Love is not love
Which alters when it alteration finds,
Or bends with the remover to remove:
O no! It is an ever-fix'd mark
That looks on tempests and is never shaken
--Sonnet 116, Shakespeare
Shakespeare may have been speaking of love, but he was saying that it was an unvarying and inflexible quality. It did not become something else at the whim of the observer. The real deal was not fickle. This constancy could also be applied to our allegiance to certain invaluable foundational documents, like the Constitution. As Shakespeare might say, "the star to every wandering bark."
Unfortunately, this steadfastness has gone missing recently in the conduct of our national agencies, according to a 437-page Federal Bureau of Investigation's "war crimes file" recently released by the Department of Justice's Inspector General. The New York Times
says the report shows "internal dissent and confusion within the Bush administration over the use of harsh interrogation tactics (aka "torture"
) by the military and the Central Intelligence Agency (see the DoJ report here
To say the "Report Details Dissent on Guantánamo Tactics," is misleading since claims of prisoner mistreatment are not localized. Prisoner abuse went viral years ago, and has approached pandemic proportions. Torture is now an accepted U.S. policy tool for questioning terror suspects. As many FBI reports said, if these detainees were to be designated Enemy Prisoners of War (EPW's), the interrogators would be liable for prosecution.
The so-called "confusion" was based upon George Bush's erroneous philosophical stance that "everything changed after 9-11." Wrong, because the laws that bind all Americans are and will remain the same. If such a day comes that they do change, we are no longer America.
In one report, military interrogators collaborated with visiting Chinese officials to disrupt the sleep of Chinese Muslims held there.
"In another incident, it said, a female interrogator reportedly bent back an inmate’s thumbs and squeezed his genitals as he grimaced in pain."
The report cited "passionate objections" from the FBI over practices like inmate intimidation with snarling dogs, "short-shackling" to floors in temperature extremes and parading the prisoners nude before female soldiers. The report also commends the FBI for its "professionalism," but of course, that is not the concern -- "legality" is the only standard of import.
The FBI is an operational agency of the DoJ; if the DoJ does not object to the prisoner abuses, then the FBI's objections are just dust in the wind.
Terrorism is a legal issue, not a military one. If it were a war issue then the Department of Defense should deal with the intelligence requirements of warfighting. The CIA is a civilian intelligence agency distinct from the DoD, or at least is used to be before its militarization with the appointment of 4-Star nut-twister Michael Hayden.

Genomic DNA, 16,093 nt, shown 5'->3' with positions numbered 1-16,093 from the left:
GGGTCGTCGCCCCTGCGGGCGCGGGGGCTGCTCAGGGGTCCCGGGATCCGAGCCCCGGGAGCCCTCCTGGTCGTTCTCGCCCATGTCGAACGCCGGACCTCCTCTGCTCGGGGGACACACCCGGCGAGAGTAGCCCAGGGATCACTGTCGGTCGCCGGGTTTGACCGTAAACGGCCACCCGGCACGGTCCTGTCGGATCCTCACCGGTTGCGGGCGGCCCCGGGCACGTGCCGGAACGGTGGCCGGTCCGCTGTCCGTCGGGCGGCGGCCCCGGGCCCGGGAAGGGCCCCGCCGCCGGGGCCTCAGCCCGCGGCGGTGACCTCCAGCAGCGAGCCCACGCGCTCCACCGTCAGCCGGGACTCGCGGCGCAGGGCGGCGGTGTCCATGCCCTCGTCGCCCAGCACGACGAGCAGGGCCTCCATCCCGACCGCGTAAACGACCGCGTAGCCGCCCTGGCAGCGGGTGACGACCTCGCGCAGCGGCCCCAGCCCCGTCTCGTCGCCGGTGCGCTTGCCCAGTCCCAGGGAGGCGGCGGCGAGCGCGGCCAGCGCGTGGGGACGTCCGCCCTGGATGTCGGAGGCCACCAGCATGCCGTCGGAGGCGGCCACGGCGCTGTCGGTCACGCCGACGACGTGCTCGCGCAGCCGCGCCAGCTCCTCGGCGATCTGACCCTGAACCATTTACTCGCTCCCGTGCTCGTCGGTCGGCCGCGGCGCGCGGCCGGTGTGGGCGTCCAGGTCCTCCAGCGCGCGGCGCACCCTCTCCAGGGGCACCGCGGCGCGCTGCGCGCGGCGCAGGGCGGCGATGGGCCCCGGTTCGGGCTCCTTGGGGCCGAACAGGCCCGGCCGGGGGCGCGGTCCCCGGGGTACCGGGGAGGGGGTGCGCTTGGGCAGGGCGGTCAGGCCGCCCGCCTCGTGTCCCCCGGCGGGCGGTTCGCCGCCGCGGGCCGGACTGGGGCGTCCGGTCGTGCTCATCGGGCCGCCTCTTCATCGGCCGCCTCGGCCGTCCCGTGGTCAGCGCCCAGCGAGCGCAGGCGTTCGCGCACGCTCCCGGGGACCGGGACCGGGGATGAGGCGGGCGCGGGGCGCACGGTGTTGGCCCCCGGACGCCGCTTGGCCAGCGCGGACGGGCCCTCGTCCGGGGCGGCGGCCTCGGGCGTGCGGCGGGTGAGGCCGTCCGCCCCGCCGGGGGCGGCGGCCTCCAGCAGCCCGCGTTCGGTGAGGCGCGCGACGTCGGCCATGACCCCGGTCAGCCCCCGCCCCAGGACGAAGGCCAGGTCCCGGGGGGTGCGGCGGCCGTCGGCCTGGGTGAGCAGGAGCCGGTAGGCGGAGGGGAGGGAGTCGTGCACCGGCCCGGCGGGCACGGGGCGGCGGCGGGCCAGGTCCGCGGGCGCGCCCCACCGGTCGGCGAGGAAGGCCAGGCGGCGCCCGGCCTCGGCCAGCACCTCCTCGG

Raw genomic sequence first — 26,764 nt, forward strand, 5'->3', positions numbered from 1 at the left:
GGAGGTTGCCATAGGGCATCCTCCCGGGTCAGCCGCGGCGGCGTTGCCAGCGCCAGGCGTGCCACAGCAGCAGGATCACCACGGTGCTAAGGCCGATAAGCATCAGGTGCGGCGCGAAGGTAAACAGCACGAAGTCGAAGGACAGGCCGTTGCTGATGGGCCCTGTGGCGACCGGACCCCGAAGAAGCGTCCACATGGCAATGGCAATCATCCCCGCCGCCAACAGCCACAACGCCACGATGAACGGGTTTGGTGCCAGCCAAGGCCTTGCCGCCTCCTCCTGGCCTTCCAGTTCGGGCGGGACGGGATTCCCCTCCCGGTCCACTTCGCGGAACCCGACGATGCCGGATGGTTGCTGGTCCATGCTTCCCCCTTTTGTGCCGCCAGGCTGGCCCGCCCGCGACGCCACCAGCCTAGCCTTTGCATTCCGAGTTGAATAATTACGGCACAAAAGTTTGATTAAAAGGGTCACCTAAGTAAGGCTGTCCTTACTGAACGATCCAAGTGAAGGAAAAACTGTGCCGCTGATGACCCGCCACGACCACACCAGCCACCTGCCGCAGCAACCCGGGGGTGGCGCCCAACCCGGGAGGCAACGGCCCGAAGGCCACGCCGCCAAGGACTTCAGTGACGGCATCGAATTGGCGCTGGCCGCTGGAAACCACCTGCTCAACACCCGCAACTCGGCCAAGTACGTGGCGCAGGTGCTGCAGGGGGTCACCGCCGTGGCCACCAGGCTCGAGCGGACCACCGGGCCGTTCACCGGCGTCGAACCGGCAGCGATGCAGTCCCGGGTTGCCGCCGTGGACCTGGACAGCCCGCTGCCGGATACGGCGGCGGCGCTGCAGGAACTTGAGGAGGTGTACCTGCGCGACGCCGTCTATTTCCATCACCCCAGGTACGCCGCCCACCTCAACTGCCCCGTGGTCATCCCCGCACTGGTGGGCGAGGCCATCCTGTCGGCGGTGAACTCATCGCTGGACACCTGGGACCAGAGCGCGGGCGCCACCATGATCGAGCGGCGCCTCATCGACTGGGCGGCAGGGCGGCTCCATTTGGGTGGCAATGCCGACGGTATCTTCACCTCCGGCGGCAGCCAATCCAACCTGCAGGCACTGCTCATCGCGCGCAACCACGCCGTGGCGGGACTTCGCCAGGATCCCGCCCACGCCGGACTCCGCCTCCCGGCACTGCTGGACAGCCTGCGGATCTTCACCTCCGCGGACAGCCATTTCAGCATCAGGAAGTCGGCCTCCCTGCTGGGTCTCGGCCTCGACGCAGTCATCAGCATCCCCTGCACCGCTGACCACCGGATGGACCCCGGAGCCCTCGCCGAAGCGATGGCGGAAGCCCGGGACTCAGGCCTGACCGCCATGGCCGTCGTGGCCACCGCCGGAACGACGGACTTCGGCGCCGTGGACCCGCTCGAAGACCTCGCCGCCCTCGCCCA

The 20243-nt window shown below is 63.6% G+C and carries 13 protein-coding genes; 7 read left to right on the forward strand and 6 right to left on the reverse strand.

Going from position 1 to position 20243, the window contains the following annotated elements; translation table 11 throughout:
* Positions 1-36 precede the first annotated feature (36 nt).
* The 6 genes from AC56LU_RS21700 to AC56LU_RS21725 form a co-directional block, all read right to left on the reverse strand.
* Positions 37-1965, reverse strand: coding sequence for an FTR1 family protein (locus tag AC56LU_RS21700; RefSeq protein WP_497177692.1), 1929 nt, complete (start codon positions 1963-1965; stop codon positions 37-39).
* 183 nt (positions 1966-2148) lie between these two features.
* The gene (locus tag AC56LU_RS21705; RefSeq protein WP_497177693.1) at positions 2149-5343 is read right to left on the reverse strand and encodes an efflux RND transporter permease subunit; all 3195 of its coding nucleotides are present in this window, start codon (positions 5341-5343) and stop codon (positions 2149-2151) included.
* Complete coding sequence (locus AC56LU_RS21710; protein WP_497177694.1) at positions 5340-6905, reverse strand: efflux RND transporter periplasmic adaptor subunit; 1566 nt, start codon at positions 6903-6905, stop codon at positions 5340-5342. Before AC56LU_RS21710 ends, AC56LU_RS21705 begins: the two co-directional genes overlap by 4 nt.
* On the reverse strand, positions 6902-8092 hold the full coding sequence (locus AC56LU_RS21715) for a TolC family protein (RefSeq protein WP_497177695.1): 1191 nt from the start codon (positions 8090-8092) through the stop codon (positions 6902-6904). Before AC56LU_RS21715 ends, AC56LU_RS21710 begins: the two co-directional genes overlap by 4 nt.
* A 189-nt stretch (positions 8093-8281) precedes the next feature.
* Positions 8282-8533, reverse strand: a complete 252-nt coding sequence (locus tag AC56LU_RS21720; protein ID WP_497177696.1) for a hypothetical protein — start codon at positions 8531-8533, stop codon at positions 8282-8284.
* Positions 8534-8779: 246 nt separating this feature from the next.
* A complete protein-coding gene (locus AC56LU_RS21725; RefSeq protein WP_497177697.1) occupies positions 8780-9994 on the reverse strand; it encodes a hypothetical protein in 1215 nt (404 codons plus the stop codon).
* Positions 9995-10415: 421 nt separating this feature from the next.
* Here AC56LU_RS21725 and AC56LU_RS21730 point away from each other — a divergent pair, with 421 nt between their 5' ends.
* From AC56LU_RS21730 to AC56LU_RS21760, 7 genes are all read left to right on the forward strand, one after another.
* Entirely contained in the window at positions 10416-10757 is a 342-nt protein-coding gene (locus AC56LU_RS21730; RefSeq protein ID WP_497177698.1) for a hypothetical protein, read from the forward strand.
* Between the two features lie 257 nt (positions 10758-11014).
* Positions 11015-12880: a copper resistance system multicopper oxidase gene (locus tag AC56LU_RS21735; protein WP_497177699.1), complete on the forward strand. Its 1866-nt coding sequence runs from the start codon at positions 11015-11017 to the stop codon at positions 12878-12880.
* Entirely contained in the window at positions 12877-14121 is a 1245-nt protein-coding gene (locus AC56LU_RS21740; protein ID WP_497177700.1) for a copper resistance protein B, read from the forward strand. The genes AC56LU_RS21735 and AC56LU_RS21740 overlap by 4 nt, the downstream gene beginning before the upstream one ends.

There should be a national level policy regarding the topic of terrorism. Terrorism needs to be defined, along with an appropriate and proportional response to terrorist incidents. Is it war or is it criminal activity? It cannot be both.
Terming counter-terrorism "warfare" legitimizes criminals and waters down U.S. legal responses to the threat. Conversely, committing to a legal response does not negate the possibility of implementing actions to break up attack scenarios before they reach the execution phase. If U.S. policy cannot live within the confines of the law, how can we villanize terrorists for their illegal activities? How one defines terrorism should not depend on which side of the fence you're on.
In the old lead agency concept of terrorism counteraction, the FBI was the lead CONUS agency. This FBI primacy has become murky since Homeland Security (HS) has assumed the umbrella function. The breakdown is one of organizational hierarchy and responsibilities. The FBI and DoJ are experiencing an organizational disconnect.
Who is the lead agency in terrorist cases? Ask 20 people and you will get 20 different answers.
HS has clouded versus clarified the organizational functions of historical relationships. Lacking a clear definition of responsibility, the issue has morphed into a game of hot potato (or should we write, potatoe, since a lot of Republicans have shaped this confusion.)
No one wants to take the fall, that's for sure. The report notes that some DoJ believed military coercive techniques were "wrong," while others thought them merely "ineffective," and unlikely to garner actionable intelligence.
But Wrong and Illegal are two very different concepts. Emily Post would say it is "wrong" to wear white shoes after Labor Day -- who cares? Illegal is another level. The fashion police cannot throw you in jail; break actual laws and you will go to jail.
The issue of torture outstrips expeditiousness. Today, if it is effective,no one seems to care that an action may be illegal. But the pragmatic business model should not be used when the integrity of our nation is at stake.
The Constitution is an "ever-fix'd mark," and should not be at the whim of the junk bond trader mentality.
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Labels: department of justice report on Guantanamo abuses, fbi war crimes file, gitmo abuse